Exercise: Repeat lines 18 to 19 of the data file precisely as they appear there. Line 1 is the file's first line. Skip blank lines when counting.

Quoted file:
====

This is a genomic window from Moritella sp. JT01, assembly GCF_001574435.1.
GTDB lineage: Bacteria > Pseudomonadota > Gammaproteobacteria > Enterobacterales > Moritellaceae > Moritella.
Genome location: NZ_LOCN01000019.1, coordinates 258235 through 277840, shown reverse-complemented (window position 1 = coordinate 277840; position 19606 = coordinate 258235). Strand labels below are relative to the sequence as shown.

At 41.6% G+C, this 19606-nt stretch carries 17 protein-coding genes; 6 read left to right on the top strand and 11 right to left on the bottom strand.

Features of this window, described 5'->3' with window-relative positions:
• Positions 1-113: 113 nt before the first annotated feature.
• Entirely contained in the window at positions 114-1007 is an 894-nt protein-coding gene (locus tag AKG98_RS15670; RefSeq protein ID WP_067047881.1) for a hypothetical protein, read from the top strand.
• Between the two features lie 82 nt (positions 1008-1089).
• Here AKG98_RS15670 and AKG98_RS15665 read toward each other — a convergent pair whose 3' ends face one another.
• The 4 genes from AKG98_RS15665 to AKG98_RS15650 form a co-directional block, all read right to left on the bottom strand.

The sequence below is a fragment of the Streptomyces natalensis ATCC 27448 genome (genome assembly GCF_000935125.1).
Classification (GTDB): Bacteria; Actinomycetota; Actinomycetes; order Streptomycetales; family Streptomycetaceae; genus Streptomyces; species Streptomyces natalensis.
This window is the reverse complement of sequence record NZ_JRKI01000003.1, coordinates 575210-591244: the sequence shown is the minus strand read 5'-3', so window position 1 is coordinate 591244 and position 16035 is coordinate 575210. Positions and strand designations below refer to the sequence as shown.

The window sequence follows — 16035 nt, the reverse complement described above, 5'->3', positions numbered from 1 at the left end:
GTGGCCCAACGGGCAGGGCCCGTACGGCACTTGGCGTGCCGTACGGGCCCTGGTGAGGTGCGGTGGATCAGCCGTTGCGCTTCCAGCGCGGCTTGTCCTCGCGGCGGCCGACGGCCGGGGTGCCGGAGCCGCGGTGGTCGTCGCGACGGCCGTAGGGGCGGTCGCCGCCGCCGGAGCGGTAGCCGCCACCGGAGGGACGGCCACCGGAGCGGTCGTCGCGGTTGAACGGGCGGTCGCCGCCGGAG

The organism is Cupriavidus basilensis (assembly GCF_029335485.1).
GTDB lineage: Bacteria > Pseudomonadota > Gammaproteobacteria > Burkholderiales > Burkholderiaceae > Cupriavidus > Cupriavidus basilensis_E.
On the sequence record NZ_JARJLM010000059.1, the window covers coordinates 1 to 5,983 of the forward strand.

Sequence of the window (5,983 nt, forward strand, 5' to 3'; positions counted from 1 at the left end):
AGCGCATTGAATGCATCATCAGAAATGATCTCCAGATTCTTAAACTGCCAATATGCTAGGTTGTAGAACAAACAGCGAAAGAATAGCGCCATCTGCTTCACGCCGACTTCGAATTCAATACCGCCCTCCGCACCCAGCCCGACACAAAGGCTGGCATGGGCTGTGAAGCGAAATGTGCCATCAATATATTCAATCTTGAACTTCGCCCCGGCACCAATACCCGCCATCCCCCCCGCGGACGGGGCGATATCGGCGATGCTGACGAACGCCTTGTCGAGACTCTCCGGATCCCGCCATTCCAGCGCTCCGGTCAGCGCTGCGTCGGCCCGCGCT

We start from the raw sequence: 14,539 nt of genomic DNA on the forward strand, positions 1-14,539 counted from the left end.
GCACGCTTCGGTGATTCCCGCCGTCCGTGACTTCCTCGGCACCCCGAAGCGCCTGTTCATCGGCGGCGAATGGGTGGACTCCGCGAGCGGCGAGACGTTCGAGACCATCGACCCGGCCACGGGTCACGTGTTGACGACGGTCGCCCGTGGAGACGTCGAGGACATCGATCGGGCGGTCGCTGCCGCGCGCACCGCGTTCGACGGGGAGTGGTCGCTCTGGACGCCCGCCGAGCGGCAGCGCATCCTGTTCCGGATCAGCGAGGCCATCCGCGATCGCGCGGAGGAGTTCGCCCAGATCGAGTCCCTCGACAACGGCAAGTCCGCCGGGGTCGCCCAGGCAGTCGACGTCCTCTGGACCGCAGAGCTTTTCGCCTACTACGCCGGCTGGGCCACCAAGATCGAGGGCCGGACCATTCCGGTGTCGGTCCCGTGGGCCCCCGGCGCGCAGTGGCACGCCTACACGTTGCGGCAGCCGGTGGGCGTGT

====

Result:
On the sequence record NZ_JARJLM010000059.1, the window covers coordinates 1 to 5,983 of the forward strand.

Sequence of the window (5,983 nt, forward strand, 5' to 3'; positions counted from 1 at the left end):